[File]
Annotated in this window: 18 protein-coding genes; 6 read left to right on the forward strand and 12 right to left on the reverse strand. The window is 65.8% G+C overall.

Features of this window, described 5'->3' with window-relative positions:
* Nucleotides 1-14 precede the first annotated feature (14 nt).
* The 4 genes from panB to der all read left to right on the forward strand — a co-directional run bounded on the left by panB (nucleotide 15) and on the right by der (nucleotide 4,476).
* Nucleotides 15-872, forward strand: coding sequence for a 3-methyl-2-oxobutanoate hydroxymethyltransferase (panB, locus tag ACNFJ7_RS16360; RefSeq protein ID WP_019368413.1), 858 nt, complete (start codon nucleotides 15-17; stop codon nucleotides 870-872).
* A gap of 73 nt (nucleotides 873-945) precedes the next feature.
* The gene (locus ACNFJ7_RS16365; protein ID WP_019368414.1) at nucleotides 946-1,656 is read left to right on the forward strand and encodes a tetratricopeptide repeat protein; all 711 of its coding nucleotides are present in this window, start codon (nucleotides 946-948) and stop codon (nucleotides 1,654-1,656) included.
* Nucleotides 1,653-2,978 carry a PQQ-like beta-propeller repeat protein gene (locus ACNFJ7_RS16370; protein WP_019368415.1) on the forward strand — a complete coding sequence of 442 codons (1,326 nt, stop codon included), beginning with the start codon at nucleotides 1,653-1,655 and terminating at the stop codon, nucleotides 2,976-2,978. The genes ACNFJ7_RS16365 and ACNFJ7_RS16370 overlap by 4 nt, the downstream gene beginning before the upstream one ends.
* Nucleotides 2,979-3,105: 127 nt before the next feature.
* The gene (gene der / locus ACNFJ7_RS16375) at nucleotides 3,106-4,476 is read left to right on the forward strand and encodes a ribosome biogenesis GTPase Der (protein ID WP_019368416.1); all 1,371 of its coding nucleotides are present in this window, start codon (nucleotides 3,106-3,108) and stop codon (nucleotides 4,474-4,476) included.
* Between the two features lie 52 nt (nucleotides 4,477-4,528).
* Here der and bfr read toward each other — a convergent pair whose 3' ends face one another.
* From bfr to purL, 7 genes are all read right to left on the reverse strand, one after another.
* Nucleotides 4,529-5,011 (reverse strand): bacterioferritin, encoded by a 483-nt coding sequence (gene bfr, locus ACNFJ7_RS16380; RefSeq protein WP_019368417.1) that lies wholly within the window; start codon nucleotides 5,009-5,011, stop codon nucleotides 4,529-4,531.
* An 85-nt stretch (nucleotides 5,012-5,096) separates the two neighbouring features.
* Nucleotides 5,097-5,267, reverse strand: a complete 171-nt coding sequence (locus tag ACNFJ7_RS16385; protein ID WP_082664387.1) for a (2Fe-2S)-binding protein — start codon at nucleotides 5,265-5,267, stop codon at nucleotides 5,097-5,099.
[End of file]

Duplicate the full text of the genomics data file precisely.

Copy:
Annotated in this window: 18 protein-coding genes; 6 read left to right on the forward strand and 12 right to left on the reverse strand. The window is 65.8% G+C overall.

Features of this window, described 5'->3' with window-relative positions:
* Nucleotides 1-14 precede the first annotated feature (14 nt).
* The 4 genes from panB to der all read left to right on the forward strand — a co-directional run bounded on the left by panB (nucleotide 15) and on the right by der (nucleotide 4,476).
* Nucleotides 15-872, forward strand: coding sequence for a 3-methyl-2-oxobutanoate hydroxymethyltransferase (panB, locus tag ACNFJ7_RS16360; RefSeq protein ID WP_019368413.1), 858 nt, complete (start codon nucleotides 15-17; stop codon nucleotides 870-872).
* A gap of 73 nt (nucleotides 873-945) precedes the next feature.
* The gene (locus ACNFJ7_RS16365; protein ID WP_019368414.1) at nucleotides 946-1,656 is read left to right on the forward strand and encodes a tetratricopeptide repeat protein; all 711 of its coding nucleotides are present in this window, start codon (nucleotides 946-948) and stop codon (nucleotides 1,654-1,656) included.
* Nucleotides 1,653-2,978 carry a PQQ-like beta-propeller repeat protein gene (locus ACNFJ7_RS16370; protein WP_019368415.1) on the forward strand — a complete coding sequence of 442 codons (1,326 nt, stop codon included), beginning with the start codon at nucleotides 1,653-1,655 and terminating at the stop codon, nucleotides 2,976-2,978. The genes ACNFJ7_RS16365 and ACNFJ7_RS16370 overlap by 4 nt, the downstream gene beginning before the upstream one ends.
* Nucleotides 2,979-3,105: 127 nt before the next feature.
* The gene (gene der / locus ACNFJ7_RS16375) at nucleotides 3,106-4,476 is read left to right on the forward strand and encodes a ribosome biogenesis GTPase Der (protein ID WP_019368416.1); all 1,371 of its coding nucleotides are present in this window, start codon (nucleotides 3,106-3,108) and stop codon (nucleotides 4,474-4,476) included.
* Between the two features lie 52 nt (nucleotides 4,477-4,528).
* Here der and bfr read toward each other — a convergent pair whose 3' ends face one another.
* From bfr to purL, 7 genes are all read right to left on the reverse strand, one after another.
* Nucleotides 4,529-5,011 (reverse strand): bacterioferritin, encoded by a 483-nt coding sequence (gene bfr, locus ACNFJ7_RS16380; RefSeq protein WP_019368417.1) that lies wholly within the window; start codon nucleotides 5,009-5,011, stop codon nucleotides 4,529-4,531.
* An 85-nt stretch (nucleotides 5,012-5,096) separates the two neighbouring features.
* Nucleotides 5,097-5,267, reverse strand: a complete 171-nt coding sequence (locus tag ACNFJ7_RS16385; protein ID WP_082664387.1) for a (2Fe-2S)-binding protein — start codon at nucleotides 5,265-5,267, stop codon at nucleotides 5,097-5,099.